Inherent Risk of Eating Raw
Recently, media reported that adopting a raw vegan diet might improve one’s immunity and overall health. What is “raw vegan diet”? And how does it affect our health?
Raw vegan diet is the dietary practice of eating mainly plant-based food that is uncooked or only cooked at low temperatures and without processing. Proponents of raw vegan diet believe that raw food provides vital enzymes and nutrients that would otherwise be destroyed during cooking or processing.
However, it is worth noting that produce/crops may be contaminated with parasites and harmful microorganisms (such as Listeria monocytogenes, Salmonella, E. coli, etc.) when they are grown in the field. Washing alone may not be able to remove these microorganisms totally. Consumption of the contaminated food can result in food poisoning. Symptoms may vary depending on the type of microorganisms, common symptoms include vomiting, diarrhoea, abdominal pain and fever. More severe or even life-threatening symptoms such as renal failure, septicaemia and meningitis may be developed, especially in susceptible populations such as pregnant women, infants, young children, the elderly and people with weakened immune systems. To ensure food safety, susceptible populations and those who wish to reduce their risk of foodborne illnesses are advised to pay special attention to raw products. Vegetables and fruits to be eaten raw should be sourced from reliable suppliers, thoroughly washed with clean water, and consumed as soon as possible after preparation.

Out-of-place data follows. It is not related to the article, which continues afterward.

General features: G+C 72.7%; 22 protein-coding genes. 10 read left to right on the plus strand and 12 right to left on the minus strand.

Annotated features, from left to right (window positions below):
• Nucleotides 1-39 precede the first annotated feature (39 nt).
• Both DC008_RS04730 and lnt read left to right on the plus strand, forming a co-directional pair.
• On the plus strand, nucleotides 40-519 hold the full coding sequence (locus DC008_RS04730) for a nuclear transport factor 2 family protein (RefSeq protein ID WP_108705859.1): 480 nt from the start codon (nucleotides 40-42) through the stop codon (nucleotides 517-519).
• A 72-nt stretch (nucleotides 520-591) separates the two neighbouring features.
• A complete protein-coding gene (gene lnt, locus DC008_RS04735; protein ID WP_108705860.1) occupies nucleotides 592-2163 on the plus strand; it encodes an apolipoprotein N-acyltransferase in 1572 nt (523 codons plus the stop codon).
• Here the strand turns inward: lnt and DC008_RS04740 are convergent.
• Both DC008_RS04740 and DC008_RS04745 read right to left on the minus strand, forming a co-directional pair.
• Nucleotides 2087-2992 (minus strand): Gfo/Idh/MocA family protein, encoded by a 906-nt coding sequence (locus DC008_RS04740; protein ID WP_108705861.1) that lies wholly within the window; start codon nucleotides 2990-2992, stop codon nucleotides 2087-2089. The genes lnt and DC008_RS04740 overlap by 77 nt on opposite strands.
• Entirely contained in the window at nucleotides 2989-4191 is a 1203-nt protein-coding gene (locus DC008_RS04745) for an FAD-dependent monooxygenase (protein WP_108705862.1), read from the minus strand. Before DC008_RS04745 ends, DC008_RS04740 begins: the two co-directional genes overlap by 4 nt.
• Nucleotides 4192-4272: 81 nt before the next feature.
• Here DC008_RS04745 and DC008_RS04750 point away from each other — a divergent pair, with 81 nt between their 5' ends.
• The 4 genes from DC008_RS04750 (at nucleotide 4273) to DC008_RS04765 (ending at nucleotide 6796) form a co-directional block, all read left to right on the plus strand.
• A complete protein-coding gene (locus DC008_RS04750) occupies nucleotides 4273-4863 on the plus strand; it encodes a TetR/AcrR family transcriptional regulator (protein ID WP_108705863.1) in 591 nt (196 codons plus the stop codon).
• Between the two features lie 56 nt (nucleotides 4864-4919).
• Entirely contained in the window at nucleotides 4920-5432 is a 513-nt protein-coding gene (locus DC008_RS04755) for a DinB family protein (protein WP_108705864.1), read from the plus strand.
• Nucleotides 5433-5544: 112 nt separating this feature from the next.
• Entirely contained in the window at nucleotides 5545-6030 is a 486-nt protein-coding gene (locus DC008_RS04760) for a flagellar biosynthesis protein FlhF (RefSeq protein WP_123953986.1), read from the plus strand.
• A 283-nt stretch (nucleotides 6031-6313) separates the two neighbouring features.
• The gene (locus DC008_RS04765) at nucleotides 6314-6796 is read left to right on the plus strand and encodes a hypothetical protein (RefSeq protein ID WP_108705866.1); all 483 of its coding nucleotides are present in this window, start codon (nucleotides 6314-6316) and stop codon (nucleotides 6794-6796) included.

In addition, certain food (e.g. bamboo shoots, bitter apricot seeds, soyabeans, green beans and red kidney beans) may contain natural toxins which could be potentially harmful to our health. The level of toxins in these foods can be reduced to safe levels through proper preparation and cooking. To render them safe for consumption, bamboo shoots, bitter apricot seeds and beans should be thoroughly cooked.